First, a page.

suicide. Among physicians, you see that because of the access to drugs that
physicians have both men and women, they tend to use more safe methods if you
will and they know how to apply these drugs who also successfully commit
Now, you have actually done some research about physicians
and suicide. How did you get interested in this topic?
My interest in physician suicide is a very personal story.
It relates back to the time when I was still in a fellowship for oncology and I
remember the time when I was working around with a female colleague of mine who
I did not know too well, but I knew she was married. She has a small child and
one day, I would come to work and I would hear that my colleague wasn't able to
come because she had hung herself in the toilet of her apartment. That was
very traumatic in many ways to me because there is a sense of could I have done
anything to prevent this from happening, even though that I was working so
closely with her and that still I think is something a message perhaps for other
colleagues that clearly there could be something in the way colleagues may
interact or behave that could point towards an increased risk perhaps for them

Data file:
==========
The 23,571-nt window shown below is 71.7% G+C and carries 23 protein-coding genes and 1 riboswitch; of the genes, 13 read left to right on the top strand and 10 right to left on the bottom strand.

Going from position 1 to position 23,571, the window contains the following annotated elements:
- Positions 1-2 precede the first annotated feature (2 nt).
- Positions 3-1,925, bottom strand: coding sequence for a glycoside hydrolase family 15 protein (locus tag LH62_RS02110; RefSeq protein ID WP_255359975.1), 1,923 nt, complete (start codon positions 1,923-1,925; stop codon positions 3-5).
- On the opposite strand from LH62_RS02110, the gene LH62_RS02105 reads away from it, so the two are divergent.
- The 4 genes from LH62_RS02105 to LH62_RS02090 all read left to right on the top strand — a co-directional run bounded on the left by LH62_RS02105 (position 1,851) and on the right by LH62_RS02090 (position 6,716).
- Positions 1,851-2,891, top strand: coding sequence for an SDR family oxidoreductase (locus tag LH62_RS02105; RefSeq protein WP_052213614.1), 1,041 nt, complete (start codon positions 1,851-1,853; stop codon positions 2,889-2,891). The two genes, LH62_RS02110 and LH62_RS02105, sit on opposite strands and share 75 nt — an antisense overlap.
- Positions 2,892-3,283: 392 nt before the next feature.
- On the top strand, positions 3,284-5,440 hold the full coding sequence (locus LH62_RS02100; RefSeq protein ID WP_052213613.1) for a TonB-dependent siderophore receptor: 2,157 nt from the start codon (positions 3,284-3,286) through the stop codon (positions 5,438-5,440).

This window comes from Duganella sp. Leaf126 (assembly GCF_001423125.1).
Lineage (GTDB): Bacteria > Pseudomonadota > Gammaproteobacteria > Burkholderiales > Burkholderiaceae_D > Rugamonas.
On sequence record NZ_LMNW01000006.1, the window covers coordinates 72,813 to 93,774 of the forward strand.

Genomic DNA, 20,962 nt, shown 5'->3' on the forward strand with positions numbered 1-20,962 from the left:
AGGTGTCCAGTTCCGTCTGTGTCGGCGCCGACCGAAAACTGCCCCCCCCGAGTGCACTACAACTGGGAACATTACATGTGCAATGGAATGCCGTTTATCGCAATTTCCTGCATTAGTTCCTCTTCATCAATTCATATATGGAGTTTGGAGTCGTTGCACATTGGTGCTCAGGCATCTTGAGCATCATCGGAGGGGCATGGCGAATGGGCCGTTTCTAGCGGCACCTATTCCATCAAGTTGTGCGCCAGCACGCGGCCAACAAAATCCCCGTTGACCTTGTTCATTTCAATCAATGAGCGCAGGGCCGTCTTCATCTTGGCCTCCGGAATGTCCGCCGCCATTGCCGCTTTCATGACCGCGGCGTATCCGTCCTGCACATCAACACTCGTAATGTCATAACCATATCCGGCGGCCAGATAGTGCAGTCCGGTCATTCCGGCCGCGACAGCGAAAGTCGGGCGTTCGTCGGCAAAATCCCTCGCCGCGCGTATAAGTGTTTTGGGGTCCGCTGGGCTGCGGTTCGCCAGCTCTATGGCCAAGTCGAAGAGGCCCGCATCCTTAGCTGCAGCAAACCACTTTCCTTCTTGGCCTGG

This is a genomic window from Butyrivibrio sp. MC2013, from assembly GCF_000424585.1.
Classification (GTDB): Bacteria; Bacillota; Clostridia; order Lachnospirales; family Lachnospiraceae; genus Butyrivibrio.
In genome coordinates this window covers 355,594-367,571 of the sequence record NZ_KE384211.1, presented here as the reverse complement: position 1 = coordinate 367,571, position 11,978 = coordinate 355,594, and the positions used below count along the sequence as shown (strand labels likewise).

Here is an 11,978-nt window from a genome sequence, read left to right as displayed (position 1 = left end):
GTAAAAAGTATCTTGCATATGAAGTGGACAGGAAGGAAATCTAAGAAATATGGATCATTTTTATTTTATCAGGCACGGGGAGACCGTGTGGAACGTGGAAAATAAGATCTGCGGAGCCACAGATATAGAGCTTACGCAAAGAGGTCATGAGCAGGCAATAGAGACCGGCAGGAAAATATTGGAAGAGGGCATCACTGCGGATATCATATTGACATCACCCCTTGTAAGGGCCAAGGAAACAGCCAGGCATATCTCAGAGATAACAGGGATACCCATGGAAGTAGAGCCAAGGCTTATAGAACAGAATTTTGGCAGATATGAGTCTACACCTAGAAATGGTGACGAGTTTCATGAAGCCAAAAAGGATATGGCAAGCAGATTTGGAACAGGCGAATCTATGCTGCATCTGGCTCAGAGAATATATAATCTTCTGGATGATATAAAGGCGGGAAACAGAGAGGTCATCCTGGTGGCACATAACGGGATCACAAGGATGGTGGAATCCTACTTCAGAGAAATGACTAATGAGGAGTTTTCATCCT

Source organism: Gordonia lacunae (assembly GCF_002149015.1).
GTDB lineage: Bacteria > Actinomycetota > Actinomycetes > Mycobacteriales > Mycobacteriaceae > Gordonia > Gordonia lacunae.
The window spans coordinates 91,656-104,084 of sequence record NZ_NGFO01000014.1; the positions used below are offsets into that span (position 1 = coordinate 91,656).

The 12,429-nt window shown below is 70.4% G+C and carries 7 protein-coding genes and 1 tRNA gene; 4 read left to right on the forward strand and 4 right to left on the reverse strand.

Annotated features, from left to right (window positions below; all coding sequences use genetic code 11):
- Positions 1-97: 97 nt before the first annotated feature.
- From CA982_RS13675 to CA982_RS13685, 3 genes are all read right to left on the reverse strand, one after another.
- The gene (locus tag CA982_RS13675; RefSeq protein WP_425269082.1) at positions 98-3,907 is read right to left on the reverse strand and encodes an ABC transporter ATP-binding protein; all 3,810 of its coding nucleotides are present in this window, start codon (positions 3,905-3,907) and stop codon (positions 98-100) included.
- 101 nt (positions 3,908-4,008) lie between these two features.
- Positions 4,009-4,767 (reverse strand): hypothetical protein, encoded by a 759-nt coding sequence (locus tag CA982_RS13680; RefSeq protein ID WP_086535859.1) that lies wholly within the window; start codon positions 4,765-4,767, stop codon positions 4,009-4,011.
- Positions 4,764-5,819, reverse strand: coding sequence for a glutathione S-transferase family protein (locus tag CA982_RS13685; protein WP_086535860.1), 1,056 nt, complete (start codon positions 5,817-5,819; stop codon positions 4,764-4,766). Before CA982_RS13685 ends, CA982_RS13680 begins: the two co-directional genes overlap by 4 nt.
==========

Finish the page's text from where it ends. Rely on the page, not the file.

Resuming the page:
to be suicidal and that certainly would be something to pay attention to and to
reach out to these colleagues.
Tell us about the work you have done.
Perhaps to continue that story, the reason why I am doing
this research is after my colleague committed suicide, three more colleagues in
the same hospital committed suicide which is not actually not uncommon, but
once we saw, it ends up leading to a suicide streak. So, that two years or so,
within that time, four colleagues of mine committed suicide, left an impression
on me and made me think that I would like to do some research that perhaps
could highlight that if there is any increased risk among physician suicide and
perhaps even stimulate more research in order to understand what the actual
risk factors are for a potentially higher rate of suicide among physicians.
If you are just joining us, you are listening to The
Clinician's Round Table on ReachMD, The Channel for Medical Professionals. I
am Dr. Leslie Lundt, your host and with me today is Dr. Eva Scherhammer. We
are discussing the high rates of physician suicide.
So, what have you found in terms of risk factors?
Well, we conducted a study where we were trying to combine
all the evidence that have been published and in that combined evidence, we did
see that there is a gender difference among male and female physicians. Now,
we did not have data to actually look into the causality of that increased risk
of suicide, but there is some literature out there that tries to sort of look
at known suicide risk factors and how that pertains to this physician community
and having said that, I also would like to point out that apart from this,
perhaps higher suicide rate among my colleagues, there is also a lot of good